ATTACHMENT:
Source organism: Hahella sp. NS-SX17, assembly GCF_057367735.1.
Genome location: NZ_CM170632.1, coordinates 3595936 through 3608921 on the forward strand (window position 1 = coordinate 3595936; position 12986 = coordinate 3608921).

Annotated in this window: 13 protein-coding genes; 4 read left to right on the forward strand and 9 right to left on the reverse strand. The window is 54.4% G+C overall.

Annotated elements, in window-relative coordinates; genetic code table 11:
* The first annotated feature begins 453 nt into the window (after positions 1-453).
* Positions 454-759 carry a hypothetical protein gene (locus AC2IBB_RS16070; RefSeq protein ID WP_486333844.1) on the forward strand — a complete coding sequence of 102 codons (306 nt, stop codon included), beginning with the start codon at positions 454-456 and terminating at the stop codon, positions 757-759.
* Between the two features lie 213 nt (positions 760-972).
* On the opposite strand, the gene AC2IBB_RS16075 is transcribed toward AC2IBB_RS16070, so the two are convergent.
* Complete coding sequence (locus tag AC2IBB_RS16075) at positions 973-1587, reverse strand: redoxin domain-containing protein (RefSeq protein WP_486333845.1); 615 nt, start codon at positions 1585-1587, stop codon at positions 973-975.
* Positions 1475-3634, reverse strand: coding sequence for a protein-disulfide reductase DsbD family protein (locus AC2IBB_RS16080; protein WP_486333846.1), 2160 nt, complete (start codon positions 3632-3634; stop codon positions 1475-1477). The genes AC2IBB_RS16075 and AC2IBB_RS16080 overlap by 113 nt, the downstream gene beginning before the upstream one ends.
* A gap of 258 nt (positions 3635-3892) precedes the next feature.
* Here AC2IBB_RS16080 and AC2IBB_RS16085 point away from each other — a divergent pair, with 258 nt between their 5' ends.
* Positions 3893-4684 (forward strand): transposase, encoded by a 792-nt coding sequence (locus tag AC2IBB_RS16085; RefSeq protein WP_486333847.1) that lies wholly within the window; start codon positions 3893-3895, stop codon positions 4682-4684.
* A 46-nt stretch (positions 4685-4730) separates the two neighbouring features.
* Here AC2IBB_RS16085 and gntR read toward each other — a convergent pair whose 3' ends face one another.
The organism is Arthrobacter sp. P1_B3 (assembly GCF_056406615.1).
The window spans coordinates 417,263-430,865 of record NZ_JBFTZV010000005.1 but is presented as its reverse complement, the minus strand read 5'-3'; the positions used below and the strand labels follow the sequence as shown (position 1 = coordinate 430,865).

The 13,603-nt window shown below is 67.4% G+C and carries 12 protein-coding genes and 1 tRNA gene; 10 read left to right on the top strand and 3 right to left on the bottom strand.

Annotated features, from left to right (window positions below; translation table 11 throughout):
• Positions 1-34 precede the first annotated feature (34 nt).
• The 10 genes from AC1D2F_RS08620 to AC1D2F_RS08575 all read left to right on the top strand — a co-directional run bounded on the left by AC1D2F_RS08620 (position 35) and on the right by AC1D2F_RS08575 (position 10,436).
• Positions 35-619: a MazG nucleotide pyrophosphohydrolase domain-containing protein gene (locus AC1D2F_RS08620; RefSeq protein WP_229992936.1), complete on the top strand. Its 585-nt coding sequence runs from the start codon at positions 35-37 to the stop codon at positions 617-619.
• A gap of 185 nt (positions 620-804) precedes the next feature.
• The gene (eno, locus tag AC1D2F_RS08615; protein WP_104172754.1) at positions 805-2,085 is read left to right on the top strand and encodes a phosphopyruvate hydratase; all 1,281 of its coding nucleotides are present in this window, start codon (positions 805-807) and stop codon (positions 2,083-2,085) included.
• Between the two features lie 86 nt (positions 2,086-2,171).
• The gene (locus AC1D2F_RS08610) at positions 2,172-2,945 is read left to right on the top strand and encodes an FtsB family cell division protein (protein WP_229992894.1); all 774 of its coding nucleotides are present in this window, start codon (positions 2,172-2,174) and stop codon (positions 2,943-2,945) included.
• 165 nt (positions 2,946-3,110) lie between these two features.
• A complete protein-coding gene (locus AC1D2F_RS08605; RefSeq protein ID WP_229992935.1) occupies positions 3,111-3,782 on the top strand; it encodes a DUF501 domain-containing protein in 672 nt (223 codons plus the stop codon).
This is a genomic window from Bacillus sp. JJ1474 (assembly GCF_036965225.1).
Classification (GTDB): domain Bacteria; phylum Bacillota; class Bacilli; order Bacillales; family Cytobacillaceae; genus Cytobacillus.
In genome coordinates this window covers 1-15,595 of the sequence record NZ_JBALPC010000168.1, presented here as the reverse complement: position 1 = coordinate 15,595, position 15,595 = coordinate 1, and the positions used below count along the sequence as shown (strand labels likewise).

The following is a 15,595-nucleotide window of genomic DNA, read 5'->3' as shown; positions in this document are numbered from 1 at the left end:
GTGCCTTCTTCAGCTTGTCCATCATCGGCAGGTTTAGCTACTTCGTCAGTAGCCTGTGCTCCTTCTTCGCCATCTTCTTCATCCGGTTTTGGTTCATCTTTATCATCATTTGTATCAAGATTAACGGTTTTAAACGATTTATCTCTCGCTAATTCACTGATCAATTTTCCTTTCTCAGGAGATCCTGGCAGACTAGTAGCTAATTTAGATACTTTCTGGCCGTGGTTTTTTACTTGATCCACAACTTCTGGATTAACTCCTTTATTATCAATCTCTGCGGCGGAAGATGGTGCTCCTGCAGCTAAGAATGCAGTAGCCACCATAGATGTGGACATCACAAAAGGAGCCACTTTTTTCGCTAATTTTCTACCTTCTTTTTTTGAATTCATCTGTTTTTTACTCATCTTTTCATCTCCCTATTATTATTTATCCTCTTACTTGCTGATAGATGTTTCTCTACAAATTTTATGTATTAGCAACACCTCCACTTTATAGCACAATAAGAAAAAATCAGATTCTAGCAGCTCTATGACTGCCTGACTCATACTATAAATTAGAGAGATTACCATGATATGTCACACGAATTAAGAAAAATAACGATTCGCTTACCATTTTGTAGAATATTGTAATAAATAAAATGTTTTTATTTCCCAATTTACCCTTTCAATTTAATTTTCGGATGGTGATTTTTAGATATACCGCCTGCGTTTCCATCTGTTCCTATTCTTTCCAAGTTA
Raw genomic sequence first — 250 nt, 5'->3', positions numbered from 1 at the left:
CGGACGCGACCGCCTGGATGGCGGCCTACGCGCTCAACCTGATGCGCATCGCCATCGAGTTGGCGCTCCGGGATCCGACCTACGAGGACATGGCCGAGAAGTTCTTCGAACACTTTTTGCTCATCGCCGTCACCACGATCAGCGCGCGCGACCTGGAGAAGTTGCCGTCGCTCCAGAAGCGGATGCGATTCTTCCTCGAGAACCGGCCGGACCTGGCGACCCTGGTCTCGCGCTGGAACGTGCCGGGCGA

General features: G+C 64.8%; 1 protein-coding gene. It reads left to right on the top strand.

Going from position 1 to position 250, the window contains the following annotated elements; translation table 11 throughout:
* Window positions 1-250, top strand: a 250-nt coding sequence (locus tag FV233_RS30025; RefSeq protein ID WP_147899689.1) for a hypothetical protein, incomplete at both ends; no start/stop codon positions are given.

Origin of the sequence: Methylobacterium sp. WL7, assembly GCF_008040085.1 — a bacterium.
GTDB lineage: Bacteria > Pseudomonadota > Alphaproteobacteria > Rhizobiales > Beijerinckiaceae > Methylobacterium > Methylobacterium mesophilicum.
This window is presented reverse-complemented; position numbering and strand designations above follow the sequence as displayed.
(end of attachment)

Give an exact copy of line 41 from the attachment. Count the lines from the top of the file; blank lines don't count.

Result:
This window is presented reverse-complemented; position numbering and strand designations above follow the sequence as displayed.